5. Explore Victorian Architecture At Ditmas Park
When people think of Brooklyn, images of Victorian-era houses don’t usually spring to mind. Interestingly, Ditmas Park in central Brooklyn is home to some 2,000 exquisite Victorian designed homes, some of which date back 100 years. This makes Ditmas Park one of the most unique places in the city to go on a quick architecture tour. In addition to Ditmas Park, be sure to stroll past the many wonderful houses in Prospect Park South and Albemarle-Kenmore Terraces, all three of which are now listed as official Historic Districts.
6. Take A Long Walk On The High Line Elevated Park
One of the most fascinating walks you’ll ever take in Manhattan is along the city’s High Line. Ever since it opened to pedestrians in 2009, this former railway track between Hudson Yards and north Chelsea has become a popular retreat for nature-starved New Yorkers. Measuring almost 1.5-miles long, High Line is especially beautiful in the warmer months and hosts many fabulous art installations throughout the year.
If you’re travelling by metro, High Line is only a few minute’s walk from the 14th Street station.
7. Relax On The Elevated Acre
After you’ve taken your requisite selfies by the Wall Street bull, walk to 55 Water Street near the East River. Here you should find an elevator that will take you to a well-guarded garden retreat known as the Elevated Acre. In addition to stunning views of the East River and Brooklyn Bridge, this relatively unknown green space also features an amphitheatre and a summer Biergarten. Although it’s only a short walk from the Wall Street metro, many people who work in the Financial District don’t even know about this fabulous acre!
8. Relive History At Fraunces Tavern
Another hidden gem in the Financial District well worth a visit is Fraunces Tavern at 54 Pearl Street. Established in 1762, this bar is one of the oldest in the city and was an important location for early revolutionaries. Famously, Fraunces Tavern was the location General George Washington gave his farewell address at the end of the Revolutionary War.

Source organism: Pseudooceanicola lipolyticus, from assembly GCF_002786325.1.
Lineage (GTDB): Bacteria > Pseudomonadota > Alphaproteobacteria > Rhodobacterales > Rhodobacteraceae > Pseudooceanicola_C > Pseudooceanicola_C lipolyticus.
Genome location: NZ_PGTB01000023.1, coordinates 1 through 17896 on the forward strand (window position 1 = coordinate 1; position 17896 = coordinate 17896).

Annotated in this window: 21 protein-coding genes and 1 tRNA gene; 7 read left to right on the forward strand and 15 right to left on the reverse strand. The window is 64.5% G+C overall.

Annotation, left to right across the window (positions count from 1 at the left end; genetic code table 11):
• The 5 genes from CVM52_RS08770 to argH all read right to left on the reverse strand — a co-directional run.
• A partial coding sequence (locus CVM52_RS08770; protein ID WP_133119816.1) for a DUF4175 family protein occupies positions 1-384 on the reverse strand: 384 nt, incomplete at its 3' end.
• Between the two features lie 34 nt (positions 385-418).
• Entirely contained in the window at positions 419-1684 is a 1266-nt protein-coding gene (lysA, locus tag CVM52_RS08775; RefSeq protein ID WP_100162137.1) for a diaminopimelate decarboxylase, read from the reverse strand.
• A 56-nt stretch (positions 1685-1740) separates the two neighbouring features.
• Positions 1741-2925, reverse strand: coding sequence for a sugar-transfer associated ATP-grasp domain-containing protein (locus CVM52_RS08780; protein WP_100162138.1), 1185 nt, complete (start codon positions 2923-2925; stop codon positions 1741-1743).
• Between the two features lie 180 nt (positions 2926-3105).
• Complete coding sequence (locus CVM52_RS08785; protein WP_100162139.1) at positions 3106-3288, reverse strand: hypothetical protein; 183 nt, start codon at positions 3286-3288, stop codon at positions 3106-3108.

Be sure to visit this bar’s impressive museum to learn more about its incredible history. Fraunces Tavern is open every day from 11 AM till 2 AM and is only a 5-minute walk south of the Charging Bull statue.
9. Order A Drink In Tesla’s Pad: Patent Pending
The revolutionary 20th-century inventor Nikola Tesla called New York City home for most of his adult life. Anyone interested in the legacy of this great scientist should stop by the café Patent Coffee, which is located in Tesla’s former Manhattan residence. Inside this café, you’ll find many “electrifying” references to Tesla’s time here. If you’re visiting after 5:00 PM, then be sure to visit the speakeasy bar Patent Pending, which can be found through a hidden door near the café’s menu board.
Patent Pending is open from 5 PM till 12 AM on Sundays through Wednesdays and from 5 PM till 2 AM on Thursdays through Saturdays. You’ll find Patent Coffee at 49 W 27th Street near the 28th Street metro stop.
10. Haggle With Vendors On Canal Street
Looking for a deal? Don’t mind crowds? Do you have cash on you? If you answered “yes” to those questions, then you need to visit Canal Street in NYC’s Chinatown. Here you’ll find dozens of vendors selling everything from knock-off New York souvenirs and bootleg DVDs to designer brand bags and fancy perfumes.
This is a really gritty NYC experience, so be prepared to pay in cash and haggle with vendors. Also, keep your valuables close because this lively area tends to get crowded and petty theft isn’t an infrequent occurrence.
11. Get A Cone From The Original Chinatown Ice Cream Factory